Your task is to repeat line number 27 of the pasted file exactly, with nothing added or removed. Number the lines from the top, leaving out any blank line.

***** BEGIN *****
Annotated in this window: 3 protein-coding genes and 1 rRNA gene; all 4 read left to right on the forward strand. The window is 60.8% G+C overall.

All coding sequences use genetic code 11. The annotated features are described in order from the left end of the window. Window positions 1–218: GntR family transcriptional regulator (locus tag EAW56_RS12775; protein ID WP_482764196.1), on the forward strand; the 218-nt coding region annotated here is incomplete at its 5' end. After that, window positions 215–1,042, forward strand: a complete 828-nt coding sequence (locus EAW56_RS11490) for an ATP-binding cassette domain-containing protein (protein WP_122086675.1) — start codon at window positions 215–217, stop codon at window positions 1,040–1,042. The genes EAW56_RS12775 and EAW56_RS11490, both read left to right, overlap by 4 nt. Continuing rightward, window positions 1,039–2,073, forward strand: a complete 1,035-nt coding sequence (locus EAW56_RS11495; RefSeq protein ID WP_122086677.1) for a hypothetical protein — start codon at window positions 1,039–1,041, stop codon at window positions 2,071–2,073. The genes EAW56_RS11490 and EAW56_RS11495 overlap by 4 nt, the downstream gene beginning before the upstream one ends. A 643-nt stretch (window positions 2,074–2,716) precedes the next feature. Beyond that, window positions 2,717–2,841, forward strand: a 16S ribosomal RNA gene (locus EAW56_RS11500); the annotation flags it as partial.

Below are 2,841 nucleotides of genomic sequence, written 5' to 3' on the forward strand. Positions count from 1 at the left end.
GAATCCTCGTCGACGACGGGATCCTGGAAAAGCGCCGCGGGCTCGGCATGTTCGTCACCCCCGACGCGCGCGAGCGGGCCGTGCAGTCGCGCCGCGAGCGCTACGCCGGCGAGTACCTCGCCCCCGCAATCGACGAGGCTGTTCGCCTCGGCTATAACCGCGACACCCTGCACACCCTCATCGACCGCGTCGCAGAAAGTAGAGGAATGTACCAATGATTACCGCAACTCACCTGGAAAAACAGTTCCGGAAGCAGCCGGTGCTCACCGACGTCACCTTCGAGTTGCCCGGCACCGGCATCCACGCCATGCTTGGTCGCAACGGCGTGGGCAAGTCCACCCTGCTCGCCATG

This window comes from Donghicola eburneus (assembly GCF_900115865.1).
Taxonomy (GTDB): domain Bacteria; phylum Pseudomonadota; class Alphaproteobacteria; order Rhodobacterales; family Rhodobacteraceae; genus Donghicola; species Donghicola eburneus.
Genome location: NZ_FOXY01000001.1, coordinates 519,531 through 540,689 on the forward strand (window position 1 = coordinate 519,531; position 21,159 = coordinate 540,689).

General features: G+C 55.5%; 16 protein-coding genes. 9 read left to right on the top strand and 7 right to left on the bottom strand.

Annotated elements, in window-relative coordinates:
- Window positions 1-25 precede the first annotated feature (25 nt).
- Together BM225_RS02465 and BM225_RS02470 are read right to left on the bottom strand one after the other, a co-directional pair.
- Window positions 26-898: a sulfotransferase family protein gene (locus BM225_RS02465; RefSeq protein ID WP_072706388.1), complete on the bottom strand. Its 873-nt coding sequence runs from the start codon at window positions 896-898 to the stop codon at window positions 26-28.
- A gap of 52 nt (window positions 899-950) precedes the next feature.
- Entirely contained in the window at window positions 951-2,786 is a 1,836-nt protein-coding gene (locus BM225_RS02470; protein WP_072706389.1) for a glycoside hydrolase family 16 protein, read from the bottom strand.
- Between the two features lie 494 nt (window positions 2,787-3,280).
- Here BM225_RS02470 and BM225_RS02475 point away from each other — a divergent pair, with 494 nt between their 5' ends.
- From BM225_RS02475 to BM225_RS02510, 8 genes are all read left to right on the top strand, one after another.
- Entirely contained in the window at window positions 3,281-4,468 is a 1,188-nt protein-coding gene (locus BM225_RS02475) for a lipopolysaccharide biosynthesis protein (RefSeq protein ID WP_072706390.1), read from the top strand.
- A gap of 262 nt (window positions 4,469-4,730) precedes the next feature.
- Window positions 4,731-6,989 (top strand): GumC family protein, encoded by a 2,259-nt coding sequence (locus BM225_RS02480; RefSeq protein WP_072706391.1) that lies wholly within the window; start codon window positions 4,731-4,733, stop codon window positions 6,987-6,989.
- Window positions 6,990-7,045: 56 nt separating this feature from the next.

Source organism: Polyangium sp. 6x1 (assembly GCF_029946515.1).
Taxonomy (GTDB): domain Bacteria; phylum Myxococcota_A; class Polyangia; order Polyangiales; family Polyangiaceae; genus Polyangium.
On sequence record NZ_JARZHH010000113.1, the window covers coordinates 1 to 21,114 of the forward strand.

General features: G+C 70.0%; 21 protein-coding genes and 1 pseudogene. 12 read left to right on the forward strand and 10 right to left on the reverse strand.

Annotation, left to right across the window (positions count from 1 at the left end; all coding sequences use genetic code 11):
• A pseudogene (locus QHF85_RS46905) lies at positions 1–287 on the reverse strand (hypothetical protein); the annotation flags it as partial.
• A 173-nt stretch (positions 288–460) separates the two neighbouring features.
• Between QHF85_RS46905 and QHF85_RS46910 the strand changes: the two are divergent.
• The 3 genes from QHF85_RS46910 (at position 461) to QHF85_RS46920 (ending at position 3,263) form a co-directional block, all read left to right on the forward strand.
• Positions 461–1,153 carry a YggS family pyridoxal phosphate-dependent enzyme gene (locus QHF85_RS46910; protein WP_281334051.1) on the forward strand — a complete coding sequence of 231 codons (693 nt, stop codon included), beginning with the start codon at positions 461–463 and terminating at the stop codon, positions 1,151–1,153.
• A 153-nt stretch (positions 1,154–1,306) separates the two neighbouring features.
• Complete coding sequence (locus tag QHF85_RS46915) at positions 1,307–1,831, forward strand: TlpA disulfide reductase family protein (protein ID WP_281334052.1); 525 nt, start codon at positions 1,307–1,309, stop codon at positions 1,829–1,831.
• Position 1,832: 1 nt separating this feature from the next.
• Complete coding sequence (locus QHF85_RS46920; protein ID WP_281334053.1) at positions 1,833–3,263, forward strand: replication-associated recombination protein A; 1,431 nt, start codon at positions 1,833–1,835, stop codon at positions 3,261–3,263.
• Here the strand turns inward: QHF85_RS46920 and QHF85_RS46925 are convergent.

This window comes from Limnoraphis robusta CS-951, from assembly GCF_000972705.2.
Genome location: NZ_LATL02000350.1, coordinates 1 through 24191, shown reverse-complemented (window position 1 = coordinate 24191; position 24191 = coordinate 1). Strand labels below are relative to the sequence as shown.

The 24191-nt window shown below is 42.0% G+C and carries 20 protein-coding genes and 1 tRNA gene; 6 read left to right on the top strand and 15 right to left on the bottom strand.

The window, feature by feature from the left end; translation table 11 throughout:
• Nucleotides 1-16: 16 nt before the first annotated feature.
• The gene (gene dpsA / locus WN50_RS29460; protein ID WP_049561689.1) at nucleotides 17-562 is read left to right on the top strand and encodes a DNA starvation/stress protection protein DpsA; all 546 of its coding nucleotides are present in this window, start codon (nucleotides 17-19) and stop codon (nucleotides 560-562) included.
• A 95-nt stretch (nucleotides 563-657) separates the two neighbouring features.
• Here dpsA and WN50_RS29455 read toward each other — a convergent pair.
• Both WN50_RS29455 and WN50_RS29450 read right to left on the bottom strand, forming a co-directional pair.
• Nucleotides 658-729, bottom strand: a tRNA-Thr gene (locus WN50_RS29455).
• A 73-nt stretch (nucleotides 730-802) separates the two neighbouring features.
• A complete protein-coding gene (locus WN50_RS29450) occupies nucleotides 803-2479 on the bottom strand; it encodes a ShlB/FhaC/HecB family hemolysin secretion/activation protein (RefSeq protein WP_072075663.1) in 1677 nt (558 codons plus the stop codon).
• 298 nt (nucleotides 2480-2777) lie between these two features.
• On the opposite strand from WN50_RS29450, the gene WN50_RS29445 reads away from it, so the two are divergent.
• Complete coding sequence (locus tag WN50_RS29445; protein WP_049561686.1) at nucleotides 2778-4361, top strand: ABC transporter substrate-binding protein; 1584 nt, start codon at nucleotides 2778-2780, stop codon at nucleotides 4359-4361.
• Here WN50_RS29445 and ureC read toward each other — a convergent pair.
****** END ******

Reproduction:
• A pseudogene (locus QHF85_RS46905) lies at positions 1–287 on the reverse strand (hypothetical protein); the annotation flags it as partial.